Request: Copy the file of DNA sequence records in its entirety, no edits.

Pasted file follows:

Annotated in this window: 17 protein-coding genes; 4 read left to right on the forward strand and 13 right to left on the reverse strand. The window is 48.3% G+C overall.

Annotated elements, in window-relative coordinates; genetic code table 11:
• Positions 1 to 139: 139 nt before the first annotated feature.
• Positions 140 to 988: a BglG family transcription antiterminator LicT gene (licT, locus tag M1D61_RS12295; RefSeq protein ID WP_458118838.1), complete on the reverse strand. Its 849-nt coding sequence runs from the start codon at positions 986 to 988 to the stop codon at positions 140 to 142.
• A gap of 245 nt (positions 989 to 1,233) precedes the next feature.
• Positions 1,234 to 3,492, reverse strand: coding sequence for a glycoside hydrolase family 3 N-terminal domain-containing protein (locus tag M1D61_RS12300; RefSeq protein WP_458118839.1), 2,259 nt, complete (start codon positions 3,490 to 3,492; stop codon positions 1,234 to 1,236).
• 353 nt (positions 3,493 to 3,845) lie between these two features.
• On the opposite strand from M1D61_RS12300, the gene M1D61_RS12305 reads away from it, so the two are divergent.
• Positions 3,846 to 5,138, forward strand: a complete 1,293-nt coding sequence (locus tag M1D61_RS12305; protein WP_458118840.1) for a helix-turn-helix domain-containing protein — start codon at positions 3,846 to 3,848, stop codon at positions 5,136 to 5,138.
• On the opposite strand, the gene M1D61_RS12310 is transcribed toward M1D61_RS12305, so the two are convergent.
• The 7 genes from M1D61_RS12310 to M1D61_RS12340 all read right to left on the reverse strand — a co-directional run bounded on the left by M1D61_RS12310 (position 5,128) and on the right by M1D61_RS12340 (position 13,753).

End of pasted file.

Annotated in this window: 17 protein-coding genes; 4 read left to right on the forward strand and 13 right to left on the reverse strand. The window is 48.3% G+C overall.

Annotated elements, in window-relative coordinates; genetic code table 11:
• Positions 1 to 139: 139 nt before the first annotated feature.
• Positions 140 to 988: a BglG family transcription antiterminator LicT gene (licT, locus tag M1D61_RS12295; RefSeq protein ID WP_458118838.1), complete on the reverse strand. Its 849-nt coding sequence runs from the start codon at positions 986 to 988 to the stop codon at positions 140 to 142.
• A gap of 245 nt (positions 989 to 1,233) precedes the next feature.
• Positions 1,234 to 3,492, reverse strand: coding sequence for a glycoside hydrolase family 3 N-terminal domain-containing protein (locus tag M1D61_RS12300; RefSeq protein WP_458118839.1), 2,259 nt, complete (start codon positions 3,490 to 3,492; stop codon positions 1,234 to 1,236).
• 353 nt (positions 3,493 to 3,845) lie between these two features.
• On the opposite strand from M1D61_RS12300, the gene M1D61_RS12305 reads away from it, so the two are divergent.
• Positions 3,846 to 5,138, forward strand: a complete 1,293-nt coding sequence (locus tag M1D61_RS12305; protein WP_458118840.1) for a helix-turn-helix domain-containing protein — start codon at positions 3,846 to 3,848, stop codon at positions 5,136 to 5,138.
• On the opposite strand, the gene M1D61_RS12310 is transcribed toward M1D61_RS12305, so the two are convergent.
• The 7 genes from M1D61_RS12310 to M1D61_RS12340 all read right to left on the reverse strand — a co-directional run bounded on the left by M1D61_RS12310 (position 5,128) and on the right by M1D61_RS12340 (position 13,753).